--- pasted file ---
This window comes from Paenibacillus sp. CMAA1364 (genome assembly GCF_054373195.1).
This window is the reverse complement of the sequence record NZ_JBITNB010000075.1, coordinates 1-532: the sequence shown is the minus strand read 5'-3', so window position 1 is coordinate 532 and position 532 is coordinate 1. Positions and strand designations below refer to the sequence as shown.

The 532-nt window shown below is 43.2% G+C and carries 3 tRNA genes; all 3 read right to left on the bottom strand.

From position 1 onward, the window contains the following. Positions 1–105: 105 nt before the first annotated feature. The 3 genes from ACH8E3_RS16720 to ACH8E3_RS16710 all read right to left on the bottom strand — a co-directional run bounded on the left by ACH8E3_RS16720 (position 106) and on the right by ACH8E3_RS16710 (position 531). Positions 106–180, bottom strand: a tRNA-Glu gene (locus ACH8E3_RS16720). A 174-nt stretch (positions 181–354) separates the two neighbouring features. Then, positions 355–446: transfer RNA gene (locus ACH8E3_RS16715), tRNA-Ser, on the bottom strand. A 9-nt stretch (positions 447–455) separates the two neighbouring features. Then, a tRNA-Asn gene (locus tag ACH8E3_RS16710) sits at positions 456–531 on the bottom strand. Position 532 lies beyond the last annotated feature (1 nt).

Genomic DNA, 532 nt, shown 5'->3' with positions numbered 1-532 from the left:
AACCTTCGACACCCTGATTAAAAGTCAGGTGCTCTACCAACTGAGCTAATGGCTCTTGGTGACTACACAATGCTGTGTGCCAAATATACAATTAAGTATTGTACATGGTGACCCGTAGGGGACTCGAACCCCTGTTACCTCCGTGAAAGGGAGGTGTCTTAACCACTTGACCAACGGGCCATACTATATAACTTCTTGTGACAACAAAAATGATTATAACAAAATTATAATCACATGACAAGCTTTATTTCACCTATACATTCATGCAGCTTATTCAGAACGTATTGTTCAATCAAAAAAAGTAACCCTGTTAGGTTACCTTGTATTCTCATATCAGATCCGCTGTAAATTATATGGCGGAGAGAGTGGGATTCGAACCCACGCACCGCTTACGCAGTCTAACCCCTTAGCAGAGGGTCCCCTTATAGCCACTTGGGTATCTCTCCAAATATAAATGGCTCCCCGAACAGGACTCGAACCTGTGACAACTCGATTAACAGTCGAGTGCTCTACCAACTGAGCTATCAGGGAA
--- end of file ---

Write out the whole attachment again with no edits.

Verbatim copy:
This window comes from Paenibacillus sp. CMAA1364 (genome assembly GCF_054373195.1).
This window is the reverse complement of the sequence record NZ_JBITNB010000075.1, coordinates 1-532: the sequence shown is the minus strand read 5'-3', so window position 1 is coordinate 532 and position 532 is coordinate 1. Positions and strand designations below refer to the sequence as shown.

The 532-nt window shown below is 43.2% G+C and carries 3 tRNA genes; all 3 read right to left on the bottom strand.

From position 1 onward, the window contains the following. Positions 1–105: 105 nt before the first annotated feature. The 3 genes from ACH8E3_RS16720 to ACH8E3_RS16710 all read right to left on the bottom strand — a co-directional run bounded on the left by ACH8E3_RS16720 (position 106) and on the right by ACH8E3_RS16710 (position 531). Positions 106–180, bottom strand: a tRNA-Glu gene (locus ACH8E3_RS16720). A 174-nt stretch (positions 181–354) separates the two neighbouring features. Then, positions 355–446: transfer RNA gene (locus ACH8E3_RS16715), tRNA-Ser, on the bottom strand. A 9-nt stretch (positions 447–455) separates the two neighbouring features. Then, a tRNA-Asn gene (locus tag ACH8E3_RS16710) sits at positions 456–531 on the bottom strand. Position 532 lies beyond the last annotated feature (1 nt).

Genomic DNA, 532 nt, shown 5'->3' with positions numbered 1-532 from the left:
AACCTTCGACACCCTGATTAAAAGTCAGGTGCTCTACCAACTGAGCTAATGGCTCTTGGTGACTACACAATGCTGTGTGCCAAATATACAATTAAGTATTGTACATGGTGACCCGTAGGGGACTCGAACCCCTGTTACCTCCGTGAAAGGGAGGTGTCTTAACCACTTGACCAACGGGCCATACTATATAACTTCTTGTGACAACAAAAATGATTATAACAAAATTATAATCACATGACAAGCTTTATTTCACCTATACATTCATGCAGCTTATTCAGAACGTATTGTTCAATCAAAAAAAGTAACCCTGTTAGGTTACCTTGTATTCTCATATCAGATCCGCTGTAAATTATATGGCGGAGAGAGTGGGATTCGAACCCACGCACCGCTTACGCAGTCTAACCCCTTAGCAGAGGGTCCCCTTATAGCCACTTGGGTATCTCTCCAAATATAAATGGCTCCCCGAACAGGACTCGAACCTGTGACAACTCGATTAACAGTCGAGTGCTCTACCAACTGAGCTATCAGGGAA